This guide provides examples, tutorials, notes and other documentation that do not belong in The Neuron Reference.
Neuron is a series of Racket libraries that provide a consistent API over a spectrum of functionality related to the creation, operation, integration, and evolution of concurrent, distributed, and decentralized run time environments and applications. At its core is a communication-based concurrency model and a structural pattern-based DSL for working with composable evaluators.
Neuron uses a concurrency model of lightweight processes communicating over named synchronous exchangers. Neuron processes extend Racket threads with support for life cycle hooks and two orthogonal lines of communication. In other words, a process is like a thread that can clean up after itself and keep “secrets.”
A process is created in the starting state when another process attempts to spawn a new thread of execution. The requesting process blocks until the new process is alive and a fresh process descriptor for it has been returned.
A process stays alive until its thread of execution terminates. A process can terminate itself, either by reaching the end of its program or by issuing a quit or die command. A process can also use the stop or kill command to terminate any process it holds a process descriptor for.
When a process reaches the end of its program or is terminated by quit or stop, it enters the stopping state while it calls its on-stop hook. When a process reaches the end of its on-stop hook or is terminated by a die or kill command, it enters the dying state while it calls its on-dead hook. A process is dead when its on-dead hook returns.
> (wait (start (start (process (λ () (displayln 'ALIVE))) #:on-stop (λ () (displayln 'STOP-1)) #:on-dead (λ () (displayln 'DEAD-1))) #:on-stop (λ () (displayln 'STOP-2)) #:on-dead (λ () (displayln 'DEAD-2))))
The on-dead hook is for freeing resources no longer needed by any process. Neuron uses the on-dead hook internally to terminate network listeners and kill sub-processes. This hook runs unconditionally and can’t be canceled.
The on-stop hook is for extra or optional clean-up tasks. Neuron uses the on-stop hook to close ports, terminate network connections, and stop sub-processes. For example, some codecs close input ports and output ports when stopped but not when killed so they can be swapped out mid-stream or restarted after errors have been handled.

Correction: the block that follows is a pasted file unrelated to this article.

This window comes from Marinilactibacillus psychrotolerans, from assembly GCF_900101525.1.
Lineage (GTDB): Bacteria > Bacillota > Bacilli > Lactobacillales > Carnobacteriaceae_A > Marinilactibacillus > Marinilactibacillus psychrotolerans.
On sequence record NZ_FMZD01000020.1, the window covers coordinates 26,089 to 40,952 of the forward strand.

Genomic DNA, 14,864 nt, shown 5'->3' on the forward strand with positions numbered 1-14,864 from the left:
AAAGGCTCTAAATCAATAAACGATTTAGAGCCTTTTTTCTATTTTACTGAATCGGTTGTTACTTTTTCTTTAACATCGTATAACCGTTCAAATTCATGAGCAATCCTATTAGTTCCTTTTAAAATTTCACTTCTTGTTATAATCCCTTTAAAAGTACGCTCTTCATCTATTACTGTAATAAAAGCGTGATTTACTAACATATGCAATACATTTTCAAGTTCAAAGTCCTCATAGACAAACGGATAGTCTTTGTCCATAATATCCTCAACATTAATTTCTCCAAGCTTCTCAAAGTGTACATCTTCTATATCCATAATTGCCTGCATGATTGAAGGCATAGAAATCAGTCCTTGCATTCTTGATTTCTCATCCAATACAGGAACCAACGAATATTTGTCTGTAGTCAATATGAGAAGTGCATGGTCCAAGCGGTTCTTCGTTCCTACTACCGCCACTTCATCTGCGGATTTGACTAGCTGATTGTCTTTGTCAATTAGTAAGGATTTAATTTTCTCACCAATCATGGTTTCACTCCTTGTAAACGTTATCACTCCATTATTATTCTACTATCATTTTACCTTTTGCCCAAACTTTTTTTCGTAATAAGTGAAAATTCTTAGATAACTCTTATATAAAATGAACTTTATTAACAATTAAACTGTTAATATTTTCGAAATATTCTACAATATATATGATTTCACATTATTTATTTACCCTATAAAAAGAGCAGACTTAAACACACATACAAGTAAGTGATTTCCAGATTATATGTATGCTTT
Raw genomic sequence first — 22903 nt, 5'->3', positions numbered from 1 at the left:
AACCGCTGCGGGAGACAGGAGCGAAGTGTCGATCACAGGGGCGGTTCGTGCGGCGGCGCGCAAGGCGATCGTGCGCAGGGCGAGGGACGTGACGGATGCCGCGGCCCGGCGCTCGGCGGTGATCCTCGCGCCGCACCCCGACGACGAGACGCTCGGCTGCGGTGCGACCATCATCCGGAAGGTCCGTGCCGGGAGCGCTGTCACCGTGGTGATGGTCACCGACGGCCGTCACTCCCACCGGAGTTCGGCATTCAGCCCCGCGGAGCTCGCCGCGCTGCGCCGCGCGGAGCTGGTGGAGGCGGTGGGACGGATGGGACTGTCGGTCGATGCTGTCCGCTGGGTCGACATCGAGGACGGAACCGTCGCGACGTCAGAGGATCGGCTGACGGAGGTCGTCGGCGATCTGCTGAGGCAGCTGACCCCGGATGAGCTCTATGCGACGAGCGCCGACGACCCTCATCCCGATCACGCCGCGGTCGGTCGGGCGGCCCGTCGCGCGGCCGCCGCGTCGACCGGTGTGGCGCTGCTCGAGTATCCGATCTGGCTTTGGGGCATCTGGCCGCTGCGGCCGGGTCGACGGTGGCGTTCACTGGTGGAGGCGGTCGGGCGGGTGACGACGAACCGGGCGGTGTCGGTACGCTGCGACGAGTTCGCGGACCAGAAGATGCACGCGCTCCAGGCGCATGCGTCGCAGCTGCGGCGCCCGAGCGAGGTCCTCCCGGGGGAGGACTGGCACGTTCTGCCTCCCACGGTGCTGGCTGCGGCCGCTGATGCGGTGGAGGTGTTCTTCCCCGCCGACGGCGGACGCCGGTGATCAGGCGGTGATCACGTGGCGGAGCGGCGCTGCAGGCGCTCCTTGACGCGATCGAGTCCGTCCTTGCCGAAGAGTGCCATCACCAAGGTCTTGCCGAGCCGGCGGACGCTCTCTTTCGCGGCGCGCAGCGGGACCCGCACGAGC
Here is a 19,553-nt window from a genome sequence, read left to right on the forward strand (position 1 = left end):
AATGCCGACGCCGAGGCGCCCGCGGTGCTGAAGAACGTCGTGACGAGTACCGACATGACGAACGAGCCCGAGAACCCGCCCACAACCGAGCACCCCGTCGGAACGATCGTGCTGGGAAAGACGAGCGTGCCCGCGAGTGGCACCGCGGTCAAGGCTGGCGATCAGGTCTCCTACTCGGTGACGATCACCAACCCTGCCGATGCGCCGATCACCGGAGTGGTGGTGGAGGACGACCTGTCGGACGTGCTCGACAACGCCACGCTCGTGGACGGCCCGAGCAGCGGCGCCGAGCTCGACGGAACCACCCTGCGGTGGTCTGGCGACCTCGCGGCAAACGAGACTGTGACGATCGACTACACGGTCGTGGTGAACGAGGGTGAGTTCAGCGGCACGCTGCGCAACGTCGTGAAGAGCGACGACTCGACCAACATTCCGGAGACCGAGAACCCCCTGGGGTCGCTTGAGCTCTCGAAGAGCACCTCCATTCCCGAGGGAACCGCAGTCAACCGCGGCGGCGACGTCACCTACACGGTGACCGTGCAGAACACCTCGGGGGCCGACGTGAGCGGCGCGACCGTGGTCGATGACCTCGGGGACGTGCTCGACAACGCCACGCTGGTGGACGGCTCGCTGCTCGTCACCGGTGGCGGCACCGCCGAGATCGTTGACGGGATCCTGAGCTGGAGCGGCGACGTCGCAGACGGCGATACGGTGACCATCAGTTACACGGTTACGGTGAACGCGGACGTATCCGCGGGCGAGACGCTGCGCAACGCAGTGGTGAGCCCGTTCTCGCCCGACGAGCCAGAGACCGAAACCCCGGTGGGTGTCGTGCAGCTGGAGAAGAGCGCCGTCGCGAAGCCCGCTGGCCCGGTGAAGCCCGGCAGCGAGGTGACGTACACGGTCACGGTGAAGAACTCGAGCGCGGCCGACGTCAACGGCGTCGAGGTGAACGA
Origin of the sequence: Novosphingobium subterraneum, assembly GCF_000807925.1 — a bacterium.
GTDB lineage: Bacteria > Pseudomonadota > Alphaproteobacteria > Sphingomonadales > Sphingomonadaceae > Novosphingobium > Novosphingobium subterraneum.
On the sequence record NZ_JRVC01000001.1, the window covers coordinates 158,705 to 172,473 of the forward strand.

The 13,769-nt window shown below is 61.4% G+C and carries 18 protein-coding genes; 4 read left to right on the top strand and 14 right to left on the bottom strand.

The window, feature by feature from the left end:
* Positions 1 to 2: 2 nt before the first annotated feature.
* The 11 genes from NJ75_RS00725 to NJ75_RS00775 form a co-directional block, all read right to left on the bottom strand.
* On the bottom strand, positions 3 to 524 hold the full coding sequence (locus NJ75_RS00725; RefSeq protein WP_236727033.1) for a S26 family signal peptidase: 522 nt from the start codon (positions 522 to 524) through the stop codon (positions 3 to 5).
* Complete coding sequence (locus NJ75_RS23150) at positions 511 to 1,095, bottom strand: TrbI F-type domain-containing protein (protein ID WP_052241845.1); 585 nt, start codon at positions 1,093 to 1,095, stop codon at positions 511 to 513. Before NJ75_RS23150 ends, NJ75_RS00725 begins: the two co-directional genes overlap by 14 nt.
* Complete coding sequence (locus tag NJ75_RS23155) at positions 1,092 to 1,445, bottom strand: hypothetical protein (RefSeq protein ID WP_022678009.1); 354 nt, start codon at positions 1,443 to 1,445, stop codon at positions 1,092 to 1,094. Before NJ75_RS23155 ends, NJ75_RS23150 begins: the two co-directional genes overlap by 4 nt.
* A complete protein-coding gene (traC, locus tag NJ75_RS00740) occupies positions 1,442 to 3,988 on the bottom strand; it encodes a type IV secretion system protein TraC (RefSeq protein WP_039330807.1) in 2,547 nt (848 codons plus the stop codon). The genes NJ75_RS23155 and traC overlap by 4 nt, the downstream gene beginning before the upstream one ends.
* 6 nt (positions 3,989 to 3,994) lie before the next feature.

The deadlock function waits for the current process to terminate, allowing the computation to diverge efficiently. It can be used as a termination “latch” to prevent the current process from ending until stopped or killed.
> (kill (start (start (process deadlock) #:on-stop (λ () (displayln 'STOP-1)) #:on-dead (λ () (displayln 'DEAD-1))) #:on-stop (λ () (displayln 'STOP-2)) #:on-dead (λ () (displayln 'DEAD-2))))
Applying a process descriptor to an argument list invokes its command handler, a simple dispatch mechanism. Because the command handler is installed while a process is starting, it can have direct access to the internal state of the process via the constructing closure.
Neuron uses the command handler to provide simple properties and methods.
> (define π (let ([env #hash(((a b) . 1) ((c) . 2))]) (start (process deadlock) #:command (λ args (hash-ref env args #f))))) > (π 'a 'b)
> (π 'c)
> (π 'd)
Processes can be combined to provide restricted or revocable access to others.
> (define π (sexp-codec (string-socket #:in "12 34 56" #:out #t))) > (define to-π (proxy-to π)) > (define from-π (proxy-from π)) > (recv from-π)
> (give to-π 'abc)
> (get-output-string (π 'socket))
> (or (sync/timeout 0 (recv-evt to-π)) (sync/timeout 0 (give-evt from-π)))
> (define A (process (λ () (define π-ref (take)) (displayln `(IN-A ,(recv π-ref))) (emit) (take) ; B kills π-ref (displayln `(IN-A ,(recv π-ref))))))
> (define B (process (λ () (define π (sexp-codec (string-socket #:in "12 34 56"))) (define π-ref (proxy π)) (give A π-ref) (recv A) ; A reads live π-ref (kill π-ref) (give A) (wait A) ; A reads dead π-ref (displayln `(IN-B ,(recv π)))))) > (sync (evt-set A B #:then void))
Processes and threads can be combined.
and the number
are terms because they are literal values. The structures
#hasheq((a-symbol . 123))
A stepper is a function that maps one term to another. For example,
(case-lambda [(a) 1] [(b) 2] [else 0])
maps any term to a number between 0 and 2. Similarly,
(match-lambda [1 'a] [2 'b] [_ 'z])
maps any term to 'a, 'b, or 'z. A more realistic example is values, which maps every term to itself; or the function
(define step (match-lambda [(list (? term? e1) (? term? e2)) #:when (not (value? e1)) (list (step e1) e2)] [(list (? value? v1) (? term? e2?)) #:when (not (value? e2)) (list v1 (step e2))] [(list `(λ ,(? symbol? x11) ,(? term? e12)) (? value? v2)) (substitute e12 x11 v2)] [_ 'stuck]))
a small-stepper for the untyped lambda calculus.